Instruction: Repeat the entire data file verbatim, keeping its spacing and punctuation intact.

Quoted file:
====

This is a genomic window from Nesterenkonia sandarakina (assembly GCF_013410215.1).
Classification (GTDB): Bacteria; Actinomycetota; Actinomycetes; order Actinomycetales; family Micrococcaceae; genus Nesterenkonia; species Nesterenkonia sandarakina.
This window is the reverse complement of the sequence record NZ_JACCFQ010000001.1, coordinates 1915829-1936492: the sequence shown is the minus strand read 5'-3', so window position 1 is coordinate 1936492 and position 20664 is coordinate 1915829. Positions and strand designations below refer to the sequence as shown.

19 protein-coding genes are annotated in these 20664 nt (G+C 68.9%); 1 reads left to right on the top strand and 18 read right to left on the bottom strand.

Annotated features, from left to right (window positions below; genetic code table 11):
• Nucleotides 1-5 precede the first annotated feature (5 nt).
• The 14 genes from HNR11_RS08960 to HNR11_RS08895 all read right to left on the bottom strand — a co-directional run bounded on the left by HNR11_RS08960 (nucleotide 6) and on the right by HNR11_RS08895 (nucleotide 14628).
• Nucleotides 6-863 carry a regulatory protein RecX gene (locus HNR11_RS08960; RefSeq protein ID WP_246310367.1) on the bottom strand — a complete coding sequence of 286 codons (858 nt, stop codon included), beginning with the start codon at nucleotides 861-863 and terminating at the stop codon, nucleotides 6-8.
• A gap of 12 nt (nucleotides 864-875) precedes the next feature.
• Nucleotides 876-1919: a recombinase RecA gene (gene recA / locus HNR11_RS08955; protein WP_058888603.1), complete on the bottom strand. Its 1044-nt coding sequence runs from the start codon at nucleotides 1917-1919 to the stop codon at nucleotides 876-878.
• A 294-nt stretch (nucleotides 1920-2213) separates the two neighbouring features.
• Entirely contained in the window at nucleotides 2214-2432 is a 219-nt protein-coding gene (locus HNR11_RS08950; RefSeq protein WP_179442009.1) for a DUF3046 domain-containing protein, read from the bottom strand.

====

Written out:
This is a genomic window from Nesterenkonia sandarakina (assembly GCF_013410215.1).
Classification (GTDB): Bacteria; Actinomycetota; Actinomycetes; order Actinomycetales; family Micrococcaceae; genus Nesterenkonia; species Nesterenkonia sandarakina.
This window is the reverse complement of the sequence record NZ_JACCFQ010000001.1, coordinates 1915829-1936492: the sequence shown is the minus strand read 5'-3', so window position 1 is coordinate 1936492 and position 20664 is coordinate 1915829. Positions and strand designations below refer to the sequence as shown.

19 protein-coding genes are annotated in these 20664 nt (G+C 68.9%); 1 reads left to right on the top strand and 18 read right to left on the bottom strand.

Annotated features, from left to right (window positions below; genetic code table 11):
• Nucleotides 1-5 precede the first annotated feature (5 nt).
• The 14 genes from HNR11_RS08960 to HNR11_RS08895 all read right to left on the bottom strand — a co-directional run bounded on the left by HNR11_RS08960 (nucleotide 6) and on the right by HNR11_RS08895 (nucleotide 14628).
• Nucleotides 6-863 carry a regulatory protein RecX gene (locus HNR11_RS08960; RefSeq protein ID WP_246310367.1) on the bottom strand — a complete coding sequence of 286 codons (858 nt, stop codon included), beginning with the start codon at nucleotides 861-863 and terminating at the stop codon, nucleotides 6-8.
• A gap of 12 nt (nucleotides 864-875) precedes the next feature.
• Nucleotides 876-1919: a recombinase RecA gene (gene recA / locus HNR11_RS08955; protein WP_058888603.1), complete on the bottom strand. Its 1044-nt coding sequence runs from the start codon at nucleotides 1917-1919 to the stop codon at nucleotides 876-878.
• A 294-nt stretch (nucleotides 1920-2213) separates the two neighbouring features.
• Entirely contained in the window at nucleotides 2214-2432 is a 219-nt protein-coding gene (locus HNR11_RS08950; RefSeq protein WP_179442009.1) for a DUF3046 domain-containing protein, read from the bottom strand.